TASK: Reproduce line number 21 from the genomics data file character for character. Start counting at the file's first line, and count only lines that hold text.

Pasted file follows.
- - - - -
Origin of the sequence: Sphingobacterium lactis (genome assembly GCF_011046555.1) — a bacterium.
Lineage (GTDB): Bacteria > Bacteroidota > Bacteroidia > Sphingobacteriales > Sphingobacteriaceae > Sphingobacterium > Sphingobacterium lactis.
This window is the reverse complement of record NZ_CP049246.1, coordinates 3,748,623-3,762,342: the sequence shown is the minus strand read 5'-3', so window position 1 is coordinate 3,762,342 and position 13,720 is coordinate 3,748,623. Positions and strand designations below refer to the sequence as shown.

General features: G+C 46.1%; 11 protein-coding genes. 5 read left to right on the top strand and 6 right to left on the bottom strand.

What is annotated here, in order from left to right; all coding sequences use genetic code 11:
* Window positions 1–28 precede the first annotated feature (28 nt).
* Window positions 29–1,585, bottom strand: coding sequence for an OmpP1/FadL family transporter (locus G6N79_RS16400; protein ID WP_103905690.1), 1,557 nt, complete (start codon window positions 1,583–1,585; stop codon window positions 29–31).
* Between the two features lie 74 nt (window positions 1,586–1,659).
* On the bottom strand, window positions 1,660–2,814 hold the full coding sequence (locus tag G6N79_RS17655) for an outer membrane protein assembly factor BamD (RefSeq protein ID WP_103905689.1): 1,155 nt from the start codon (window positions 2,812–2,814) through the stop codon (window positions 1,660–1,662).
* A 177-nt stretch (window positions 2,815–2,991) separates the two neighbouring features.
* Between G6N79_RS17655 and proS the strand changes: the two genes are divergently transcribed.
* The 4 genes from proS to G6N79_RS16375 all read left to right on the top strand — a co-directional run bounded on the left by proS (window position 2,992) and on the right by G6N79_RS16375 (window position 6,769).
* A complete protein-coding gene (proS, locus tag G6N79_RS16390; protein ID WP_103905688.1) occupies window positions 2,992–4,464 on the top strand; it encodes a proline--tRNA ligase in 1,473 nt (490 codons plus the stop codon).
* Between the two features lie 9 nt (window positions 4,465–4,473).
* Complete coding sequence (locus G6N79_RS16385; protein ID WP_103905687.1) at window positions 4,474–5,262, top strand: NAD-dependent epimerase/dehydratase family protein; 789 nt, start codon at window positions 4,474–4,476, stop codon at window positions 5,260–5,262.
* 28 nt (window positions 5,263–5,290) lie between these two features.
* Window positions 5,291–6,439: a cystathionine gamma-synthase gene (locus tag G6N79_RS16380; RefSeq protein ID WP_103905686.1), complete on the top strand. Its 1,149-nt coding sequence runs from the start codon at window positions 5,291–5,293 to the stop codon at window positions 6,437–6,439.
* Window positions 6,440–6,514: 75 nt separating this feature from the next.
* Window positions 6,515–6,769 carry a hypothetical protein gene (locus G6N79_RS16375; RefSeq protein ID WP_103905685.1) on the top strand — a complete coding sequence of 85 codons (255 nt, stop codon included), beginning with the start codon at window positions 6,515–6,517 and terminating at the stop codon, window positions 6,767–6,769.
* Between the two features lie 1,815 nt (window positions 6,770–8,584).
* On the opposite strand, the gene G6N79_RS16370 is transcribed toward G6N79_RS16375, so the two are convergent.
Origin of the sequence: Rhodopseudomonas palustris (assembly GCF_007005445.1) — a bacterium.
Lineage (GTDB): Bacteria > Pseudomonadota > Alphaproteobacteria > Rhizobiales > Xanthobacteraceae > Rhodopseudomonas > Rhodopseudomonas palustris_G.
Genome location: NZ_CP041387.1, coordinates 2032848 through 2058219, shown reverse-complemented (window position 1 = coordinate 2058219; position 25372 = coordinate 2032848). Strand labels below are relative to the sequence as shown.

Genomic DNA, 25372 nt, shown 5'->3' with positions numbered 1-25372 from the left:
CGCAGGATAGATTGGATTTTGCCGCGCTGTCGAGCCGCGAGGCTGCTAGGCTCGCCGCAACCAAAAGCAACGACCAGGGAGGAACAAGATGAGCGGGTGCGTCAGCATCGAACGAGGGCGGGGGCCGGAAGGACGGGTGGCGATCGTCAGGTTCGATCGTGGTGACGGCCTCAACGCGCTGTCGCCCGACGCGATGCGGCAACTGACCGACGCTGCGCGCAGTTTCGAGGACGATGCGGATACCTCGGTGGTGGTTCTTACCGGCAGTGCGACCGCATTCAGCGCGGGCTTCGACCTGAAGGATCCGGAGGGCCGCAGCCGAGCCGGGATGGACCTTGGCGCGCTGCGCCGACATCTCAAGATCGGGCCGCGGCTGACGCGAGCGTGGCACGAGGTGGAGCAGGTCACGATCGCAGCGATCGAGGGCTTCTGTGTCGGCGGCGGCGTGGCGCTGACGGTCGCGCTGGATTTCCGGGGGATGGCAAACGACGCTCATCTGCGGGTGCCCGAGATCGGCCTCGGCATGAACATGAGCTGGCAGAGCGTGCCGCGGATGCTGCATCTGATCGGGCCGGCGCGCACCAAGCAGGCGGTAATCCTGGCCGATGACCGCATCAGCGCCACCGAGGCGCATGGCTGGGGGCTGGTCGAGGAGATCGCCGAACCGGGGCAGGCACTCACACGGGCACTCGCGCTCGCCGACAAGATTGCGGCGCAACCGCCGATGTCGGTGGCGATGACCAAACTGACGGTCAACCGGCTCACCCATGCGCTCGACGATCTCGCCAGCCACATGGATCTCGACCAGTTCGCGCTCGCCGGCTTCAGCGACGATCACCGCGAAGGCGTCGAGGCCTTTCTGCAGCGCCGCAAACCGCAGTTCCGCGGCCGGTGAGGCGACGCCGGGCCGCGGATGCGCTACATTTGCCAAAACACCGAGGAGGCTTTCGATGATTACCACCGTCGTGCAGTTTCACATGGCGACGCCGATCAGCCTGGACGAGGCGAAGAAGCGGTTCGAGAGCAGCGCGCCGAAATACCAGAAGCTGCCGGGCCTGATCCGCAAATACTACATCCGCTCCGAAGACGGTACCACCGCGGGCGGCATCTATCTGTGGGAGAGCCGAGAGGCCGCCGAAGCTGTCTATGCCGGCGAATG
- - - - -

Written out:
* On the opposite strand, the gene G6N79_RS16370 is transcribed toward G6N79_RS16375, so the two are convergent.